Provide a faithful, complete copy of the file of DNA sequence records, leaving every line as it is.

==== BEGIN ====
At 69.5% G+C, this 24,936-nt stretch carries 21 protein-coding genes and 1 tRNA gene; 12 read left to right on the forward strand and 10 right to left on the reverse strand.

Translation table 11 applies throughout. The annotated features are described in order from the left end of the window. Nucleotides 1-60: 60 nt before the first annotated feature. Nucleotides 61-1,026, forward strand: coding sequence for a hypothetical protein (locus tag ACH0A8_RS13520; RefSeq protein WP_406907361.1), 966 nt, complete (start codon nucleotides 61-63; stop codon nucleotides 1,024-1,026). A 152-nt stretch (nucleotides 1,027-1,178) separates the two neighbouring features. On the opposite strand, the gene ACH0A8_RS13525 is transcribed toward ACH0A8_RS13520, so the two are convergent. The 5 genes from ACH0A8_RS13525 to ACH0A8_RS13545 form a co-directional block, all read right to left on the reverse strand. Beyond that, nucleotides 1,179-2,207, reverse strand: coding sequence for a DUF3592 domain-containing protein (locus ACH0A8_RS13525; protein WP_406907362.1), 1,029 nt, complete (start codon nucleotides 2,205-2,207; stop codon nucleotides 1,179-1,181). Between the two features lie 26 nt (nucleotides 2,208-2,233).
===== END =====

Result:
At 69.5% G+C, this 24,936-nt stretch carries 21 protein-coding genes and 1 tRNA gene; 12 read left to right on the forward strand and 10 right to left on the reverse strand.

Translation table 11 applies throughout. The annotated features are described in order from the left end of the window. Nucleotides 1-60: 60 nt before the first annotated feature. Nucleotides 61-1,026, forward strand: coding sequence for a hypothetical protein (locus tag ACH0A8_RS13520; RefSeq protein WP_406907361.1), 966 nt, complete (start codon nucleotides 61-63; stop codon nucleotides 1,024-1,026). A 152-nt stretch (nucleotides 1,027-1,178) separates the two neighbouring features. On the opposite strand, the gene ACH0A8_RS13525 is transcribed toward ACH0A8_RS13520, so the two are convergent. The 5 genes from ACH0A8_RS13525 to ACH0A8_RS13545 form a co-directional block, all read right to left on the reverse strand. Beyond that, nucleotides 1,179-2,207, reverse strand: coding sequence for a DUF3592 domain-containing protein (locus ACH0A8_RS13525; protein WP_406907362.1), 1,029 nt, complete (start codon nucleotides 2,205-2,207; stop codon nucleotides 1,179-1,181). Between the two features lie 26 nt (nucleotides 2,208-2,233).